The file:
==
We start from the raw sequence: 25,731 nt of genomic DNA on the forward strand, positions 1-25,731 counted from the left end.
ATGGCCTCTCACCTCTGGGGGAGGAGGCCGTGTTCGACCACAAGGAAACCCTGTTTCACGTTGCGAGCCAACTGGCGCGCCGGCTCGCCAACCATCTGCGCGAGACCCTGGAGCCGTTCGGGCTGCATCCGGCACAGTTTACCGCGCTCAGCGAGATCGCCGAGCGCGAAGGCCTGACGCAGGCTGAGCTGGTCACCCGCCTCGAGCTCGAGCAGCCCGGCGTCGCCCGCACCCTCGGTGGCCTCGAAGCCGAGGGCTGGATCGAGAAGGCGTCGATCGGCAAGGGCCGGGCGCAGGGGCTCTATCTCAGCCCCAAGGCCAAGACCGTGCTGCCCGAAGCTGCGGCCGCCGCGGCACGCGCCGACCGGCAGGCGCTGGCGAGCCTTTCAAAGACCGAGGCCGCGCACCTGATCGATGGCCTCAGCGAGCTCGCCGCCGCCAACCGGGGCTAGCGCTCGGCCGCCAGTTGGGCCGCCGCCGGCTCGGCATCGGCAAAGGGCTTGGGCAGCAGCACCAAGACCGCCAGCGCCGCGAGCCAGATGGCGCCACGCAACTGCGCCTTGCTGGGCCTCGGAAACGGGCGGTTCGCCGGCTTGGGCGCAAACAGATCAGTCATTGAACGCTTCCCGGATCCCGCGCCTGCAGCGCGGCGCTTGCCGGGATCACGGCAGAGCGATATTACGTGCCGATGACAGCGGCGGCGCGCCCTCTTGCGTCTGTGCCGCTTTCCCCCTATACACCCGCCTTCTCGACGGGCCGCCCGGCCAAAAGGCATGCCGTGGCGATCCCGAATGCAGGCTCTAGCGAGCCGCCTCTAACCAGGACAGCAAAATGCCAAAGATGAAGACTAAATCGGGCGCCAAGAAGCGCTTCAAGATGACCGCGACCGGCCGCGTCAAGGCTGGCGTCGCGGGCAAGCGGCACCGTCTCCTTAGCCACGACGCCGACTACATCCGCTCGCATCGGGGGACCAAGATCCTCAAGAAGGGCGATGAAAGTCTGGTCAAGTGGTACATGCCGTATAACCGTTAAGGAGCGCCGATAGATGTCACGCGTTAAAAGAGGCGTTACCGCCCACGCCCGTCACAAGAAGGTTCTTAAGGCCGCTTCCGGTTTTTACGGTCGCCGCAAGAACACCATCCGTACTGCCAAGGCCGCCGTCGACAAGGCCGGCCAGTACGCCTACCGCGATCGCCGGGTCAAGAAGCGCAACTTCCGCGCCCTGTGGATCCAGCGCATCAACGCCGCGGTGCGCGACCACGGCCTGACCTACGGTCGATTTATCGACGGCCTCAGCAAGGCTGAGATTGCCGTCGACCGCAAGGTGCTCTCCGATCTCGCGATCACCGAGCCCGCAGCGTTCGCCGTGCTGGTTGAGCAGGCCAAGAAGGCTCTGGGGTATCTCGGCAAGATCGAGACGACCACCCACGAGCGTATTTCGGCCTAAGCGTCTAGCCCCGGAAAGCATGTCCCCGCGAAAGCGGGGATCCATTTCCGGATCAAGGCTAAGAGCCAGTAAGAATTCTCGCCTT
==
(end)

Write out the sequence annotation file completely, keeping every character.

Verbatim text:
We start from the raw sequence: 25,731 nt of genomic DNA on the forward strand, positions 1-25,731 counted from the left end.
ATGGCCTCTCACCTCTGGGGGAGGAGGCCGTGTTCGACCACAAGGAAACCCTGTTTCACGTTGCGAGCCAACTGGCGCGCCGGCTCGCCAACCATCTGCGCGAGACCCTGGAGCCGTTCGGGCTGCATCCGGCACAGTTTACCGCGCTCAGCGAGATCGCCGAGCGCGAAGGCCTGACGCAGGCTGAGCTGGTCACCCGCCTCGAGCTCGAGCAGCCCGGCGTCGCCCGCACCCTCGGTGGCCTCGAAGCCGAGGGCTGGATCGAGAAGGCGTCGATCGGCAAGGGCCGGGCGCAGGGGCTCTATCTCAGCCCCAAGGCCAAGACCGTGCTGCCCGAAGCTGCGGCCGCCGCGGCACGCGCCGACCGGCAGGCGCTGGCGAGCCTTTCAAAGACCGAGGCCGCGCACCTGATCGATGGCCTCAGCGAGCTCGCCGCCGCCAACCGGGGCTAGCGCTCGGCCGCCAGTTGGGCCGCCGCCGGCTCGGCATCGGCAAAGGGCTTGGGCAGCAGCACCAAGACCGCCAGCGCCGCGAGCCAGATGGCGCCACGCAACTGCGCCTTGCTGGGCCTCGGAAACGGGCGGTTCGCCGGCTTGGGCGCAAACAGATCAGTCATTGAACGCTTCCCGGATCCCGCGCCTGCAGCGCGGCGCTTGCCGGGATCACGGCAGAGCGATATTACGTGCCGATGACAGCGGCGGCGCGCCCTCTTGCGTCTGTGCCGCTTTCCCCCTATACACCCGCCTTCTCGACGGGCCGCCCGGCCAAAAGGCATGCCGTGGCGATCCCGAATGCAGGCTCTAGCGAGCCGCCTCTAACCAGGACAGCAAAATGCCAAAGATGAAGACTAAATCGGGCGCCAAGAAGCGCTTCAAGATGACCGCGACCGGCCGCGTCAAGGCTGGCGTCGCGGGCAAGCGGCACCGTCTCCTTAGCCACGACGCCGACTACATCCGCTCGCATCGGGGGACCAAGATCCTCAAGAAGGGCGATGAAAGTCTGGTCAAGTGGTACATGCCGTATAACCGTTAAGGAGCGCCGATAGATGTCACGCGTTAAAAGAGGCGTTACCGCCCACGCCCGTCACAAGAAGGTTCTTAAGGCCGCTTCCGGTTTTTACGGTCGCCGCAAGAACACCATCCGTACTGCCAAGGCCGCCGTCGACAAGGCCGGCCAGTACGCCTACCGCGATCGCCGGGTCAAGAAGCGCAACTTCCGCGCCCTGTGGATCCAGCGCATCAACGCCGCGGTGCGCGACCACGGCCTGACCTACGGTCGATTTATCGACGGCCTCAGCAAGGCTGAGATTGCCGTCGACCGCAAGGTGCTCTCCGATCTCGCGATCACCGAGCCCGCAGCGTTCGCCGTGCTGGTTGAGCAGGCCAAGAAGGCTCTGGGGTATCTCGGCAAGATCGAGACGACCACCCACGAGCGTATTTCGGCCTAAGCGTCTAGCCCCGGAAAGCATGTCCCCGCGAAAGCGGGGATCCATTTCCGGATCAAGGCTAAGAGCCAGTAAGAATTCTCGCCTT